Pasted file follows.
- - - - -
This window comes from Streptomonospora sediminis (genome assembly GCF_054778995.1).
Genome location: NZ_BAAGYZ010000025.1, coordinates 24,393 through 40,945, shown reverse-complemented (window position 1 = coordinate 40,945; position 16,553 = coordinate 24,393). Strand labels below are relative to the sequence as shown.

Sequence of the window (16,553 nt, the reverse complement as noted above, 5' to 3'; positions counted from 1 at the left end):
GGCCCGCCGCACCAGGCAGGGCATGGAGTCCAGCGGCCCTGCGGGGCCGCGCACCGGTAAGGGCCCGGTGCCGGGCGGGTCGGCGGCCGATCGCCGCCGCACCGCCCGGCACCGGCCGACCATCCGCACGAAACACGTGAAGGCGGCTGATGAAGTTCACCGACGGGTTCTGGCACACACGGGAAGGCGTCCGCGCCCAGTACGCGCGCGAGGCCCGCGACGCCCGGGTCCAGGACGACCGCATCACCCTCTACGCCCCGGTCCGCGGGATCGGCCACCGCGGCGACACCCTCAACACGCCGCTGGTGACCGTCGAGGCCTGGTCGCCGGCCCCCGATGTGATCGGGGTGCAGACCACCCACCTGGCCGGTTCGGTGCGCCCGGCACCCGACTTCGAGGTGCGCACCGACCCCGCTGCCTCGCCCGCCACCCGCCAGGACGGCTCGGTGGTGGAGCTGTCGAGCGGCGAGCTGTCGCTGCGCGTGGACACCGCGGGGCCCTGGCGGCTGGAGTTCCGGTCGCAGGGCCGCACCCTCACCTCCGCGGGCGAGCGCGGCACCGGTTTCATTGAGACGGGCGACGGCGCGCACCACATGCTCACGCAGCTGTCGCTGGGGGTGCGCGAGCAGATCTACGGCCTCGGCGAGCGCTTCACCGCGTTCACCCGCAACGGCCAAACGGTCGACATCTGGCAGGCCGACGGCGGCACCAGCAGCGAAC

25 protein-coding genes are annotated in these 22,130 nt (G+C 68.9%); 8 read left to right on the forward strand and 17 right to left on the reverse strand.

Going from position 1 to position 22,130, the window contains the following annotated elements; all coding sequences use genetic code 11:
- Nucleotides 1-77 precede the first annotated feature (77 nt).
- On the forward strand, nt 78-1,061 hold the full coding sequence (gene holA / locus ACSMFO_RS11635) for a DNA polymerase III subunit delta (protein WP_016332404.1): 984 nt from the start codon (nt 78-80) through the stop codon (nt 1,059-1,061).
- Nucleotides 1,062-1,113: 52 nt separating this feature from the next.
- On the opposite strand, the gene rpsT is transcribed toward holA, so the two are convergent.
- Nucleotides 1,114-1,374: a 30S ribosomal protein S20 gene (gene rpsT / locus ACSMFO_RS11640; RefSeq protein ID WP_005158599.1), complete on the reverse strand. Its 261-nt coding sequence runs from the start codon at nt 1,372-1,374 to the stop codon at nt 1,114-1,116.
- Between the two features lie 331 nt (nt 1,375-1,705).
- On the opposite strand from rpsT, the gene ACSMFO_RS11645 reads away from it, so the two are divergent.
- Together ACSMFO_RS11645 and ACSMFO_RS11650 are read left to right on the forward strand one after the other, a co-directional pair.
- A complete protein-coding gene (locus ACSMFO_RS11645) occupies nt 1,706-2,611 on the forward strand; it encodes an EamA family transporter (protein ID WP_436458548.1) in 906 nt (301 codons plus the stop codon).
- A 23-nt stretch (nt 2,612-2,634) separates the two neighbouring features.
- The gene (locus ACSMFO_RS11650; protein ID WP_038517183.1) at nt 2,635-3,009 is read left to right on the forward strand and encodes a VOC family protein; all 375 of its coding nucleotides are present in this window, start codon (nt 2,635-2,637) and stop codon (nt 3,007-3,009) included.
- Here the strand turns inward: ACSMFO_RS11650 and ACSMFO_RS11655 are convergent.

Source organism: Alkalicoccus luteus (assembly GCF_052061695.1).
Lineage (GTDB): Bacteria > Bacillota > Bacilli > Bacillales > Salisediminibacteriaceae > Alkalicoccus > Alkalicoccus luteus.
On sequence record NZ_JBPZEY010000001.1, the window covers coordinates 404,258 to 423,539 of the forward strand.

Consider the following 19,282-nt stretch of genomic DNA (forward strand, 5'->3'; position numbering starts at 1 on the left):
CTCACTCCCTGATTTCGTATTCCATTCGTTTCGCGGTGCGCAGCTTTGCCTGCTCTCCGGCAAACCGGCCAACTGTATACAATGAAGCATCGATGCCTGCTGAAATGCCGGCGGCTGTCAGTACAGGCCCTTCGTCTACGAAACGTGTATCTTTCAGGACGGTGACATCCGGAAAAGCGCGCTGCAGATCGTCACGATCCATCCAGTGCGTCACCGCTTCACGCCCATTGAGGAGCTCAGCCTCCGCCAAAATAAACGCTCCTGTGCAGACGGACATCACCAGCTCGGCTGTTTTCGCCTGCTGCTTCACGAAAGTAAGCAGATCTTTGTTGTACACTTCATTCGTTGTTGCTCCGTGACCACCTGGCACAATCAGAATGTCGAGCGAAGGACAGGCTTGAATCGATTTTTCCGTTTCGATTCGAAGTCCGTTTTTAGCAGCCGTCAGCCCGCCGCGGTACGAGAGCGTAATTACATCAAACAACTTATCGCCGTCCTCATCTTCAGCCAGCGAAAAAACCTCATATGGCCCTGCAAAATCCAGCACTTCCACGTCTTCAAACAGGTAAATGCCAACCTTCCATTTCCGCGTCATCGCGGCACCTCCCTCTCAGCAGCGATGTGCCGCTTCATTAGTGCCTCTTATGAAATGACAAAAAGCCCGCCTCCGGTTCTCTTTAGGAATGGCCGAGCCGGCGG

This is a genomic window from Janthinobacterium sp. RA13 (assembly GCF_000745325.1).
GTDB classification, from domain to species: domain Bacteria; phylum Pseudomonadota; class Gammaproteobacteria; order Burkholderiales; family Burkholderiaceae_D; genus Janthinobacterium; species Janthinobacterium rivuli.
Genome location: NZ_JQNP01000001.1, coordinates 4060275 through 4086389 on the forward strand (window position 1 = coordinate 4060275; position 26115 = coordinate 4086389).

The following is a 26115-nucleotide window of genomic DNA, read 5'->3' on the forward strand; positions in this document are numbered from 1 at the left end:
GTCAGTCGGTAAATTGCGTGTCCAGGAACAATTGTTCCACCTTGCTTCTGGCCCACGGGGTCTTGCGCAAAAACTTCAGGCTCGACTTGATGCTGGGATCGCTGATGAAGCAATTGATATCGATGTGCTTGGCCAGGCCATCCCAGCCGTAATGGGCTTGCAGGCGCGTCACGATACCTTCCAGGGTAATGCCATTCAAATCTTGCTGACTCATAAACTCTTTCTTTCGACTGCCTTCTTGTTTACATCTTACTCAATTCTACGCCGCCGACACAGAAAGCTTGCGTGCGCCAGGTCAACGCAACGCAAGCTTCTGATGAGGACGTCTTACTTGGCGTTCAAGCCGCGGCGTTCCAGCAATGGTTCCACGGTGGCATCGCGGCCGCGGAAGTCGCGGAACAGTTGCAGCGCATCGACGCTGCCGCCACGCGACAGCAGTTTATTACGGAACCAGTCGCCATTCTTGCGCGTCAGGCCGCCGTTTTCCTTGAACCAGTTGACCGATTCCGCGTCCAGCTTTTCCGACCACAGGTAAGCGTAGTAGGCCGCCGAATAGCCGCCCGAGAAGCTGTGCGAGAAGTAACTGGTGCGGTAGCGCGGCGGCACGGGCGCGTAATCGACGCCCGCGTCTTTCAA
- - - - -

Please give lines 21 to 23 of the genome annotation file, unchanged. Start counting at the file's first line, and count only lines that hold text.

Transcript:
On sequence record NZ_JBPZEY010000001.1, the window covers coordinates 404,258 to 423,539 of the forward strand.

Consider the following 19,282-nt stretch of genomic DNA (forward strand, 5'->3'; position numbering starts at 1 on the left):
CTCACTCCCTGATTTCGTATTCCATTCGTTTCGCGGTGCGCAGCTTTGCCTGCTCTCCGGCAAACCGGCCAACTGTATACAATGAAGCATCGATGCCTGCTGAAATGCCGGCGGCTGTCAGTACAGGCCCTTCGTCTACGAAACGTGTATCTTTCAGGACGGTGACATCCGGAAAAGCGCGCTGCAGATCGTCACGATCCATCCAGTGCGTCACCGCTTCACGCCCATTGAGGAGCTCAGCCTCCGCCAAAATAAACGCTCCTGTGCAGACGGACATCACCAGCTCGGCTGTTTTCGCCTGCTGCTTCACGAAAGTAAGCAGATCTTTGTTGTACACTTCATTCGTTGTTGCTCCGTGACCACCTGGCACAATCAGAATGTCGAGCGAAGGACAGGCTTGAATCGATTTTTCCGTTTCGATTCGAAGTCCGTTTTTAGCAGCCGTCAGCCCGCCGCGGTACGAGAGCGTAATTACATCAAACAACTTATCGCCGTCCTCATCTTCAGCCAGCGAAAAAACCTCATATGGCCCTGCAAAATCCAGCACTTCCACGTCTTCAAACAGGTAAATGCCAACCTTCCATTTCCGCGTCATCGCGGCACCTCCCTCTCAGCAGCGATGTGCCGCTTCATTAGTGCCTCTTATGAAATGACAAAAAGCCCGCCTCCGGTTCTCTTTAGGAATGGCCGAGCCGGCGG